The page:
Bangladesh has decided to restore mobile networks and internet services in Rohingya refugee camps to ensure better services amid the coronavirus pandemic, according to official sources.
“We have received unofficial confirmation of the decision and are awaiting official confirmation,” Bangladesh’s refugee commissioner Md. Mahbub Alam Talukder told Anadolu Agency.
He said that some days back, they had recommended to the government that digital communications be restored for the 1.2 million Rohingya refugees.
Bangladesh imposed a ban in early September last year on the use of mobile phone SIM cards by Rohingya refugees and authorities confiscated hundreds of SIMs from Rohingya camps following the decision.
The government also ordered the country’s telecommunications regulatory body to shut down internet services in the camps, citing security grounds.
Despite the embargo, some Rohingya have reportedly been using mobile SIM cards secretly, while many others have managed to use SIM cards from Myanmar to maintain communications with their relatives in Rakhine state or other countries.
“It’s more alarming for us that Rohingya are using our SIMs without records along with Myanmar’s SIM,” said Talukder, adding that now Bangladeshi authorities will be able to monitor Rohingya more closely.
“Even very often, we are amid a communications blackout during our duty inside Rohingya camps, and it creates problems to continue services amid this COVID-19 pandemic.”
Regarding the decision as very positive, Talukder said he is expecting that the Home Ministry will immediately direct the Bangladesh Telecommunication Regulatory Commission (BTRC) to restore mobile and internet services at the camps.
He said the government in collaboration with the United Nations has already registered nearly one million Rohingya at the camps, and “on the basis of the records, Rohingya can apply for SIMs.”
“Based on the prevailing reality, we are considering the restoration of mobile networks at Rohingya camps,” the local Samakal newspaper quoted Home Minister Asaduzzaman Khan as saying.
International rights bodies have also been demanding the restoration of communication services in Rohingya camps for the last couple of months, especially after the outbreak of the coronavirus in Bangladesh in early March.
To date, six Rohingya have reportedly died from the virus while 83 have been infected in the cramped camps.
The South Asian country of around 165 million people recorded 42 more deaths Monday, raising the death toll to 3,983, with a total of 297,083 cases, according to the Health Ministry.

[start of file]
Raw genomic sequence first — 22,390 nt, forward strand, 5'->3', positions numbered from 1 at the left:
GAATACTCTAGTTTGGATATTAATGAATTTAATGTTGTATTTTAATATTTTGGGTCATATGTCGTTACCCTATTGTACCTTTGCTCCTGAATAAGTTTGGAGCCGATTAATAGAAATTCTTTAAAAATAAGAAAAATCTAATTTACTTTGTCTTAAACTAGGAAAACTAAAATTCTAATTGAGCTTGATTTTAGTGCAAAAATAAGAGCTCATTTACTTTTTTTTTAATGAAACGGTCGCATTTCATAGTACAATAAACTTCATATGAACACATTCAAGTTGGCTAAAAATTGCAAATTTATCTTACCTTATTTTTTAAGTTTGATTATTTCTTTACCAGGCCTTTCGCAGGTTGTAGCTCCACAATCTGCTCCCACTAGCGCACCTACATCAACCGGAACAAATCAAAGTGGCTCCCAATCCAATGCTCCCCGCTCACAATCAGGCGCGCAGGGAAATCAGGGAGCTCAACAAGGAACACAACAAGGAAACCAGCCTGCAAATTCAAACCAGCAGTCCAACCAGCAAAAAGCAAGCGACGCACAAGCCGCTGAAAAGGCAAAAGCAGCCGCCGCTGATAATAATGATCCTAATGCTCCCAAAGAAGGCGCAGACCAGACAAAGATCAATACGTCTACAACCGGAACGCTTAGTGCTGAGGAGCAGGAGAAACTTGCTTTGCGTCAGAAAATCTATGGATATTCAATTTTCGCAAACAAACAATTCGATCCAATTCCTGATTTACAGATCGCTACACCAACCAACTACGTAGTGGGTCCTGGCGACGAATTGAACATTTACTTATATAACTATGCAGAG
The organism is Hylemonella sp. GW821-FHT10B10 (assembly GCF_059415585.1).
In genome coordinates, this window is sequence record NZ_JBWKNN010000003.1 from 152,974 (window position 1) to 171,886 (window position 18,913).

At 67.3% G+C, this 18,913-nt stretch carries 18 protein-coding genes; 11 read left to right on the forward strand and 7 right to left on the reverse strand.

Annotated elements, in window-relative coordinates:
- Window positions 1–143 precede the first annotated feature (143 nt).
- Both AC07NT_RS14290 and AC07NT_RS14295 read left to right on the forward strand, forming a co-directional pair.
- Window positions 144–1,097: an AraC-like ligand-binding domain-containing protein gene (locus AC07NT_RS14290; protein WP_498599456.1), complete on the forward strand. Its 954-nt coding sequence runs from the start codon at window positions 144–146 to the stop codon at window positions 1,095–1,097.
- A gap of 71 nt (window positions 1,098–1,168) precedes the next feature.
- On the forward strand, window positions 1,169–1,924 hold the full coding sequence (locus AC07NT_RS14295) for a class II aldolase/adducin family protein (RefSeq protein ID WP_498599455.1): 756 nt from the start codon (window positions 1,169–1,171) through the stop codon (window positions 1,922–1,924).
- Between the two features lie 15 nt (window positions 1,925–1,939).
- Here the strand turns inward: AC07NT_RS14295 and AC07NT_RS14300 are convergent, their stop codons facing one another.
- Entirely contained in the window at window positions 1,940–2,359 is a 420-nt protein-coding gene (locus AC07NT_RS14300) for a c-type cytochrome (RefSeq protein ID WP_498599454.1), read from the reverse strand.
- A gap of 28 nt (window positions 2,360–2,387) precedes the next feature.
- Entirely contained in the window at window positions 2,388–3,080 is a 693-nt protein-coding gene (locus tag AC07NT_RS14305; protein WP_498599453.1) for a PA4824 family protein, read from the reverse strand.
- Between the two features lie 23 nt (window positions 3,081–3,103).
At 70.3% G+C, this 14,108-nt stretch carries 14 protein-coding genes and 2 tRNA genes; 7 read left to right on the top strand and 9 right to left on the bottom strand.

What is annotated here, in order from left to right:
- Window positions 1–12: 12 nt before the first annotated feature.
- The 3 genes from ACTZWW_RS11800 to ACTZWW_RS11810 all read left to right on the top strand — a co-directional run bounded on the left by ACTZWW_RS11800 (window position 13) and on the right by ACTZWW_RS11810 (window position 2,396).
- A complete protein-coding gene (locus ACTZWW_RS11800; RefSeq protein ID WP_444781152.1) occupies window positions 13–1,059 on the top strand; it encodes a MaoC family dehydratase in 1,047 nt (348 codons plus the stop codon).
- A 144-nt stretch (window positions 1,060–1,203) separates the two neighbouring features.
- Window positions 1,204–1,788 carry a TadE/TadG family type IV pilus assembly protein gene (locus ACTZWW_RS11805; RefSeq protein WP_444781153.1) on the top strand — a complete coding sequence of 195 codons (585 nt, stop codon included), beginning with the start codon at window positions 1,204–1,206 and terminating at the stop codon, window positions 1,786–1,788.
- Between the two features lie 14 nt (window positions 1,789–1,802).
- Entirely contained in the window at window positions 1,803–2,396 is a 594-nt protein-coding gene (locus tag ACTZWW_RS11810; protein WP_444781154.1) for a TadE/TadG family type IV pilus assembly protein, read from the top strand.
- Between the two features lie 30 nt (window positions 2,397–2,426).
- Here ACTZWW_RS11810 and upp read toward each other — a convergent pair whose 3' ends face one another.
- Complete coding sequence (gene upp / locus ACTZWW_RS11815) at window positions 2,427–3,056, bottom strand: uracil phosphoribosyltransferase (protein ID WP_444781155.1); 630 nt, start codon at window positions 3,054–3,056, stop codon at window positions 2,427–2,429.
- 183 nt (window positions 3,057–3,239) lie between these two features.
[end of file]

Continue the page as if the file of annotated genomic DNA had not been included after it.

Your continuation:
Meanwhile, Foreign Minister AK Abdul Momen in a webinar titled “Bangladesh’s Approach Towards Hosting Rohingya” on Monday accused Myanmar of “doing nothing to restore normalcy in Rakhine” state for the peaceful and dignified repatriation of Rohingya.
“With the recent clearance operations by Tatmadaw against the Arakan Army in Rakhine and the election in November, we have actually hit an impasse in terms of the repatriation process,” Momen added.
The minister also assured of the safety of more than 300 Rohingya who had been relocated to a remote islet a few months ago after being rescued at sea.
Alluding to proposals by different quarters on improving amenities and facilities at the camps, he said: “I must clarify here that we would certainly not prefer investments which will directly or indirectly prolong the refugee situation and create greater and newer pull factors for remaining Rohingyas inside Rakhine.”
The Rohingya, described by the UN as the world’s most persecuted people, have faced heightened fears of attack since dozens were killed in communal violence in 2012.
According to Amnesty International, more than 750,000 Rohingya refugees, mostly women and children, fled Myanmar and crossed into Bangladesh after Myanmar forces launched a crackdown on the minority Muslim community in August 2017, pushing the number of persecuted people in Bangladesh above 1.2 million.
Since Aug. 25, 2017, nearly 24,000 Rohingya Muslims have been killed by Myanmar’s state forces, according to a report by the Ontario International Development Agency (OIDA).
More than 34,000 Rohingya were also thrown into fires while over 114,000 others were beaten, said the OIDA report, entitled Forced Migration of Rohingya: The Untold Experience.
As many as 18,000 Rohingya women and girls were raped by Myanmar’s army and police and over 115,000 Rohingya homes burned down, while 113,000 others vandalized, it added.
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